Overview of Exadata Reverse Offloading

Reverse offloading is one the least know feature of Exadata machine and once I described it to you, you will understand why. Remember one of the best feature of Exadata Machine is Offloading, where Exadata offload work to storage nodes. And we all worked very hard to make sure that offloading is enable and happening in our Exadata machine. But now things are different in term of CPU cores, Exadata Database servers comes with heavy cores. Each Exadata Storage Server has two 10- core x86 processors that are used to offload database processing. X6-2 database server has a substantial amount of compute capacity with two 22-core x86 processors (44 cores in total).

What if you offload to much work to storage servers and storage cell CPU’s are saturated?  Now you have Database server CPU’s sitting idle waiting for storage nodes to complete their work. To aviod this situation Oracle introduced reverse offloading feature, reverse offload feature enables a storage cell to push some offloaded work back to the database node when the storage cell’s CPU is saturated.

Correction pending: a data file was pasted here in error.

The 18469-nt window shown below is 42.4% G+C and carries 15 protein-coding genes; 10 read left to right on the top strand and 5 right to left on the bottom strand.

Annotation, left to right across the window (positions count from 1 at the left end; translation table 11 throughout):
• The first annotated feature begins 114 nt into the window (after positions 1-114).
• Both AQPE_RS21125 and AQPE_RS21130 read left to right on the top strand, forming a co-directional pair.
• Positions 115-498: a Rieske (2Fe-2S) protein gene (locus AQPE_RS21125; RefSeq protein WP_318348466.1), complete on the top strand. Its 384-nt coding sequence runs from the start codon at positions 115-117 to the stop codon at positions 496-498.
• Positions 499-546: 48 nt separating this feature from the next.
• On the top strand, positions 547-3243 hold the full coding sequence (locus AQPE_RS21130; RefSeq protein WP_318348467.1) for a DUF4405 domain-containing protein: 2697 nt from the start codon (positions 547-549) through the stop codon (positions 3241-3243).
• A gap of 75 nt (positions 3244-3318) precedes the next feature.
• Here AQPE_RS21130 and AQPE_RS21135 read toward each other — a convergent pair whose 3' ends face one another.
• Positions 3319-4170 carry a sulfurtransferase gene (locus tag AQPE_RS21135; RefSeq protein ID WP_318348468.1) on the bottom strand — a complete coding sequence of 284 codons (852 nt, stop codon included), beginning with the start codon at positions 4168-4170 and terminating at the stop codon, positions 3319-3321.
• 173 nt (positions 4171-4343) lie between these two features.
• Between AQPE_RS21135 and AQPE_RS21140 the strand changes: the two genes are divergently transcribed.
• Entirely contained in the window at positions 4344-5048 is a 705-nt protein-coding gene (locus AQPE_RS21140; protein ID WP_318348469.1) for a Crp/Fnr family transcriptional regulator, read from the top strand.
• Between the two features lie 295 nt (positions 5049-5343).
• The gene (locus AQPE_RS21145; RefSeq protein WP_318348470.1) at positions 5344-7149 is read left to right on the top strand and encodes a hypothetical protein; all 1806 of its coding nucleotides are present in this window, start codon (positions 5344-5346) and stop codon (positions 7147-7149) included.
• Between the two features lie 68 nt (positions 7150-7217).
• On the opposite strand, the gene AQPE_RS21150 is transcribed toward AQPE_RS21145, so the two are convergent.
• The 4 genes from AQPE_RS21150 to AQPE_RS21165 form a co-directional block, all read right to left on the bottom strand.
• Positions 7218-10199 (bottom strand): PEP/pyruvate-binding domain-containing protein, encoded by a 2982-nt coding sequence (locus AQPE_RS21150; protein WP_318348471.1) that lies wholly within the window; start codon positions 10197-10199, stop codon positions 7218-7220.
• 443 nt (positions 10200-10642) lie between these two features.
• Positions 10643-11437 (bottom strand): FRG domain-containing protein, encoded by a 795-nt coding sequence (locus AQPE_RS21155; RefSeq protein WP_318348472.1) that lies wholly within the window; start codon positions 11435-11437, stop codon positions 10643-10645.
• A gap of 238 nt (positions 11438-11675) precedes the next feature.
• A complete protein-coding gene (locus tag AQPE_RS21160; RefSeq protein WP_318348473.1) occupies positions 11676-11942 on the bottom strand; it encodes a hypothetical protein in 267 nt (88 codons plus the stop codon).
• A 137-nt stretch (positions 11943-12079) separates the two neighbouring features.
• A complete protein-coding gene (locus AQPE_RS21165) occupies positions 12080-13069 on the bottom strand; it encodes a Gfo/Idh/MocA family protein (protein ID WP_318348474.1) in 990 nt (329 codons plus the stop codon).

Reverse offloading to database servers provides uniform performance and make sure process are not waiting at storage nodes for CPU’s while database nodes are sitting idle. Different queries running at the same time need different rates of reverse offload to perform optimally with regard to elapsed time. Even the same query running in different instances may need different rates of reverse offload. With latest release, Oracle has made number of heuristic improvements for elapsed time improvement of up to 15% for multiple database instances and different queries running in parallel. Minimum software required: BP11